What is a Strand Jack?
Strand jacks function much like linear winches. A bundle of steel cables or strands are guided through a hydraulic cylinder; either above or below this cylinder there are anchor systems with wedge grippers to engage and disengage these wedge grips for lifting or lowering movement by simply stroking the cylinder back and forth while engaging these grips.
Early Life and Education
He was born in Sligo, Ireland and developed into a hardworking and competitive individual who excelled at many subjects – his art took particular note, beginning to paint at an early age. Additionally, he excelled in school.
Strand jacks are used to lift heavy loads in areas where cranes cannot access. They are small hydraulic cylinder jacks that provide a powerful lifting force, featuring grips which alternately grab and release strands for linear movement, all controlled by computers to ensure precise stroke control.
Enerpac offers several models, from 30 tonnes up to 1000 tonnes capacity, that come equipped with all of the accessories necessary for smooth operation, including strand guides, dispensers and recoilers.
A strand jack is an industrial machine used for lifting or lowering extremely heavy loads. It consists of an arrangement of steel cables or strands passing through a hydraulic cylinder jack with anchor systems at both ends; each anchor system contains wedges which grip and release the bundle periodically.
STRAND JACKS are used for construction of skybridges, power plants, shipyards and other major projects such as sky bridges. Additionally, they’re often employed for transporting and installing precast concrete panels. As it is an advanced form of heavy lifting that works effectively in tight spaces where conventional cranes cannot, strand jacks provide an alternative heavy lifting option that’s both precise and safe.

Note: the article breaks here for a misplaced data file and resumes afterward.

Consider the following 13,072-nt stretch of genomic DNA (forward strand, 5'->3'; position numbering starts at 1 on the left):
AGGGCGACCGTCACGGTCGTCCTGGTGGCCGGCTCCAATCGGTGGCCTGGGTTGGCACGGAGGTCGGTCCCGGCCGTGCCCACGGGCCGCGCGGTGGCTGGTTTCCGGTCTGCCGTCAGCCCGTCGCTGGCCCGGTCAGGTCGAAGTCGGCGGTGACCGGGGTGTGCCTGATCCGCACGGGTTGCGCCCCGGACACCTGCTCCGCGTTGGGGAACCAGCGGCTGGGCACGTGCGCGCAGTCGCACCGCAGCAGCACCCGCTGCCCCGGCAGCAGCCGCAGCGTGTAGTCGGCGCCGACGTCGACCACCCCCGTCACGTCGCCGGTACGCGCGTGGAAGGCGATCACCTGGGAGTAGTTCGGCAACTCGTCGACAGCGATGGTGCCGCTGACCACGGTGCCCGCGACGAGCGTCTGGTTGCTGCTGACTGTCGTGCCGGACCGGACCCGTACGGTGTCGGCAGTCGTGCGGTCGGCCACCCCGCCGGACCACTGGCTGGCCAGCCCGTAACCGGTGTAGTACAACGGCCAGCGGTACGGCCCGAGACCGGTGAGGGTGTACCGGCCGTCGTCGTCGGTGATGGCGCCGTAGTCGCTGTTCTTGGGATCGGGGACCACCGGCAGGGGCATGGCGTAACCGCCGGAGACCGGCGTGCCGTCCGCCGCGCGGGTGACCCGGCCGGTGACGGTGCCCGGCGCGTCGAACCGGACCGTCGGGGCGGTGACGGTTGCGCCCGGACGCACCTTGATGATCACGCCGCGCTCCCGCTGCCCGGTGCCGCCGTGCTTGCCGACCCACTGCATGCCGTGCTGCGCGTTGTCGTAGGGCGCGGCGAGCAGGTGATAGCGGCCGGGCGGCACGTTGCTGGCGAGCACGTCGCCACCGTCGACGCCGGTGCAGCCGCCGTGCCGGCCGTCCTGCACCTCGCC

Strand jacks require a large hydraulic power pack to supply oil for operation, which may either be electric or diesel powered. Furthermore, these machines may come equipped with safety circuits, emergency stops, remote pendant controls or both for added control and convenience.
Achievement and Honors
Strand jacks are used in engineering to lift heavy loads when cranes are impractical or too costly, using a hollow hydraulic cylinder with strand bundles routed through it and anchor systems on either end that grip it for stability. Stroking this cylinder back and forth with either an electric or diesel powered hydraulic power pack allows lifting or lowering movements to take place.
NASA recently awarded Christopher Cox, owner of Engineered Rigging, for safely and on-time completing structural test stands for Block 1B and Block 2 designs of its Space Launch System. Cox credits a pre-planning effort that included weekly jobsite meetings, hiring an independent third-party to check and calibrate equipment, as well as discussions to address potential issues.
Strand jack systems utilize steel cable (or strands) bundles guided through a hollow hydraulic cylinder; above and below this system are anchor systems equipped with wedges to grip them securely, and by manipulating this mechanism in and out, lifting/lowering movements are accomplished.
Single strand jacks can lift several thousand tons at one time; however, when used together under computer control to move even heavier objects. They’re compact yet powerful – perfect for places a crane wouldn’t fit, like lifting prefabricated sections of buildings or oil rigs from construction sites. Their exertion of force is direct as opposed to losing strength as cranes lift. Plus they’re much cheaper to run. Often found used in construction as prefab sections are lifted off site.
Strand jacks are powerful tools for heavy lifting, capable of accomplishing feats that no crane could. Used for everything from lifting bridges across gorges to skidding massive rigs onto barges, they have many applications in construction and engineering projects alike.
Bigge Crane & Rigging provided their services on the San Francisco Oakland Bay Bridge, a complex steel and concrete structure connecting two major cities at their respective bays. Working closely with Bigge’s engineering department, Hydrospex strand jacks were used to raise transition spans on either end of the bridge using computer control technology.
The Strand Jack Control System features a pre-tensioning function to easily adjust initial tension settings, shortening adjustment time, decreasing worker hours spent making adjustments, and increasing efficiency of work performance. Furthermore, this invention features an incision in its lower clamp for inspection and repair purposes.